Mourning involves much more than sadness.
Though negative emotions – such as remorse, regret, anxiety, anger, helplessness, and hopelessness – are deeply entwined reactions to the death of a loved one; there is also space (and opportunity) for reflection and communal appreciation, such that the mourning process may lead to healing and spiritual deepening. This is the process the PSOT family is going through right now.
We have said goodbye to several beautiful spirits and close friends over these past tumultuous months, including three home-goings this past week alone. Our friends who departed this week represent more than 55 years of intimate contact with our program. As early and ongoing members of our community, they helped to build us and define who we are.
All suffered horrendously in their home countries, but would not be defeated by the attempts to extinguish their humanity. All managed to overcome the unspeakable and write “second acts” to their lives that were compelling and inspirational.
They taught. They shared their artistic gifts. One learned to read after never having the opportunity to go to school before. She, along with the others, navigated the asylum process, gained permanent residency and they all became U.S. citizens. Their children, along with nieces and nephews, have all graduated from college or are currently matriculating there. To say that we are proud of these survivors, these spiritual warriors, would be an understatement.
All had spoken about, and exemplified, the notion of a “Crossroads Generation.” That is the generation that endures incredible hardship and makes immeasurable sacrifices so that the following generations have the opportunity for a better life. Every family has such heroes. Often we do not know their names.
When I pray to my ancestors who not only endured slavery, but overcame and outlasted it, while helping place their children on a better path, I cannot call them by name. I wish I could, but those details are lost to history. So when I have the honor to meet someone in my day to day life who is making similar sacrifices for the subsequent generations of their own family, I am in awe.
I am saddened by their departure, but I glorify and revel in their victories. They have earned their rest.
A very wise person once tried to explain to me why the deaths of cherished friends and family members are actually necessary for our growth. She explained that many of the positive qualities that they possess exist within us, but we would never recognize or utilize these skills while our predecessors are still with us. It may only be in their absence that we call up the strength that resides within us, as opposed to depending on them to be strong for us. When a sweet person dies, there is a gaping hole that can only be filled by expressing the sweetness that exists within us.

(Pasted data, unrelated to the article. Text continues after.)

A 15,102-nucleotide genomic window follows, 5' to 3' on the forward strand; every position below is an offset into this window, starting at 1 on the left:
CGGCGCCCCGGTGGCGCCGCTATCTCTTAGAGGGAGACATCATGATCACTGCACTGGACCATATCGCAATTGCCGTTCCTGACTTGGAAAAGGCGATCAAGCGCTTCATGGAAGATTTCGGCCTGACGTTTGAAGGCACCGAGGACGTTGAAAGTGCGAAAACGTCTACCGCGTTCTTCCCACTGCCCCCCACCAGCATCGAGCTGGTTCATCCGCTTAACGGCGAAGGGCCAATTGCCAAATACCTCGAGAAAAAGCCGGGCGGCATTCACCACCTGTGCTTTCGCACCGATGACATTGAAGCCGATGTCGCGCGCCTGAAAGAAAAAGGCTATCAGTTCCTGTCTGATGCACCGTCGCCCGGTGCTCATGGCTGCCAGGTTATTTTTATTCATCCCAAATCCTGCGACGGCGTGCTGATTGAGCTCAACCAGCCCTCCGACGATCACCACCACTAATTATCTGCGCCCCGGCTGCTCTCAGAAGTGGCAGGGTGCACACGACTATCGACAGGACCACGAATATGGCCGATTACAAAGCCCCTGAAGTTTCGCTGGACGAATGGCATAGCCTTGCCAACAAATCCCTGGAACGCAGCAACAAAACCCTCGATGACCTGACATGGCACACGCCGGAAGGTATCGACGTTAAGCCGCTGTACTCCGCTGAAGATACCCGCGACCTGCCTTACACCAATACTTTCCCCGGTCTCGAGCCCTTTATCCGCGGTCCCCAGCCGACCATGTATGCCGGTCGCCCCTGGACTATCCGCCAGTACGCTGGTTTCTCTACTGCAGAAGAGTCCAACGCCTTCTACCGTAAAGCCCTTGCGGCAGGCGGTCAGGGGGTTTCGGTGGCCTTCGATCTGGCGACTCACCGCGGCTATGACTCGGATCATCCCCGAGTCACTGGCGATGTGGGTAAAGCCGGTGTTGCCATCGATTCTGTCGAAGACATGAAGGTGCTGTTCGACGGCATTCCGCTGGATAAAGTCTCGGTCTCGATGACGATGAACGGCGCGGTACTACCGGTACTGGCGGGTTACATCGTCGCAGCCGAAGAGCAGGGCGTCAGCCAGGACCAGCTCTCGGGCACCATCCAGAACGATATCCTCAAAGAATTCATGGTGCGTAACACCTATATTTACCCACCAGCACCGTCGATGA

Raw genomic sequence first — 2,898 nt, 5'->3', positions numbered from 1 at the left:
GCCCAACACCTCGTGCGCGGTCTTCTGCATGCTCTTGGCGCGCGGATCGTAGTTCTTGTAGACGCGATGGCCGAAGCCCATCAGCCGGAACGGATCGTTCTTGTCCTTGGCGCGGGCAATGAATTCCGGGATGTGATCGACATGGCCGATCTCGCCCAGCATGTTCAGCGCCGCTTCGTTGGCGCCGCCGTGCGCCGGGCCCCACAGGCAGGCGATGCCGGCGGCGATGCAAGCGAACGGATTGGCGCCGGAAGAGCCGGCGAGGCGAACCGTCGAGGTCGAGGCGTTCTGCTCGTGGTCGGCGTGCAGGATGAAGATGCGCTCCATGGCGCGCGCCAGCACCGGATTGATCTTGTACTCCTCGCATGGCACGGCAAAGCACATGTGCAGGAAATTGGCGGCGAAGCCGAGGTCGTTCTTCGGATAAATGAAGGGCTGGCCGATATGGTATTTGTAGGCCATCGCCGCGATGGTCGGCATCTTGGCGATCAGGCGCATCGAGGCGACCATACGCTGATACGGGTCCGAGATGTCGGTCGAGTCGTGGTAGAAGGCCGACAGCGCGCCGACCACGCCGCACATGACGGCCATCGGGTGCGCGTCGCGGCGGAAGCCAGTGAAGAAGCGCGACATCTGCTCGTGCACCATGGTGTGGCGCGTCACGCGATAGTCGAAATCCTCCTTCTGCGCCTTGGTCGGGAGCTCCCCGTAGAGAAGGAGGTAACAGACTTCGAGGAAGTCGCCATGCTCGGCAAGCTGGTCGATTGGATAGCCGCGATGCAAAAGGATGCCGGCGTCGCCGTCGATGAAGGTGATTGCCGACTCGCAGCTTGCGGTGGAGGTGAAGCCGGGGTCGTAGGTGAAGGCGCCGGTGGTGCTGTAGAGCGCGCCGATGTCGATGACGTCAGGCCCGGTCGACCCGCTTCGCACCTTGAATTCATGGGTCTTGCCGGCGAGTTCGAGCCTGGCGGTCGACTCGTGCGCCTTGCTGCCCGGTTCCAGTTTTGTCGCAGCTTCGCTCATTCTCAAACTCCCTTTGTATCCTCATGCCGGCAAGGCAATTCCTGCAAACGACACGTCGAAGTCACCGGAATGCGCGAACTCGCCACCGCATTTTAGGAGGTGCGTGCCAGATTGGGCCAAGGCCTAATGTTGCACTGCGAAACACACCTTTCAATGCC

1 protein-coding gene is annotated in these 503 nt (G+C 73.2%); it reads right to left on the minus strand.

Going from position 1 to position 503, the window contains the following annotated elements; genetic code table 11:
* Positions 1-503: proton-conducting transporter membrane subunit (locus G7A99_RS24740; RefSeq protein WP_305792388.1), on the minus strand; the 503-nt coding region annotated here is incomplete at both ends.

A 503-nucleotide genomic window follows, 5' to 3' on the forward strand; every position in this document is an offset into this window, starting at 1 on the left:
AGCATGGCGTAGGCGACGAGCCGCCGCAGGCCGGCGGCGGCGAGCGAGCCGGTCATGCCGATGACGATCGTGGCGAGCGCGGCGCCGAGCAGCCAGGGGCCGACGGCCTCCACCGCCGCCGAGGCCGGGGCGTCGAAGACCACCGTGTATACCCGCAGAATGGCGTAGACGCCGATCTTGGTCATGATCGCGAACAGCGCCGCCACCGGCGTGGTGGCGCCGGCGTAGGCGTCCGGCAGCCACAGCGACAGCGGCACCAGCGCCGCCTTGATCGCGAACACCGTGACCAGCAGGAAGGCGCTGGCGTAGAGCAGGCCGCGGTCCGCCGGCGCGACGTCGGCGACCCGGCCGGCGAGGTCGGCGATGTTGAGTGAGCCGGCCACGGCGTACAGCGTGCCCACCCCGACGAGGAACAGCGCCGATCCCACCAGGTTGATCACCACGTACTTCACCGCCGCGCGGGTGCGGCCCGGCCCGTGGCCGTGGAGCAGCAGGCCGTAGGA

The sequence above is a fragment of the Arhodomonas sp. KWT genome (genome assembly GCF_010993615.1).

In life, they show us the way. In death, they free us.
They provide us the inspiration and tools to aspire beyond what we already are. They continue to shower us with gifts even when they no longer walk among us. Their love is not limited by trifling concepts like mortality.
I am also inspired by the reaction of the PSOT community. Already, the bereaved families have been supported emotionally and logistically. Financial support is being arranged by the program, and community members are asking about what they can contribute on their own – even during these challenging economic times.
The purpose of this letter is to pay respects to our cherished friends. I don’t want to sully the sentiments by asking for money. Just know that any assistance is appreciated, whether to the specific families, the program itself, or others in the community who are dealing with health issues.
COVID-19 is a killer, but it is not the only one. Providing healthcare for many other maladies and conditions has been complicated within the context of the pandemic and the associated stressors and barriers that it poses. We will continue to do everything we can to assist the incredible members of the “Crossroads Generation.” We rejoice in the opportunity to provide some small support that may go a long way to changing the entire trajectory of an extended family’s history.
We’ve been shown that such miracles are possible. It’s hard to see it sometimes when there are so many tears in our eyes. It’s hard to believe it when there is so much heartache. However, if we look way down deep in our souls, we may find and hold onto some of the beauty, tenacity, courage, and faith we thought was lost with the departure of our dear friends.
Indeed, mourning is about much more than sadness. It’s about spiritual regeneration. It’s about hope for the future. It’s about saying thank you. It’s about looking in the mirror and seeing the myriad ways in which we have been touched, enriched, and blessed by our beloved family members. Ultimately, it’s about love.
We will continue striving to make a difference for a community that continues to battle for dignity and human rights. We vow to do all in our power to make our newest angels proud. They smile on us. They smile on you.
Sleep has been scarce recently, and these words have come to me in the middle of the night, when the ancestors seem to have the most access to our souls. Perhaps when I return to bed, they will permit me the miracle of transformation. When I wake up tomorrow, maybe mourning will be gone and it will once again simply be morning.
I pray we can all share the brand new day together.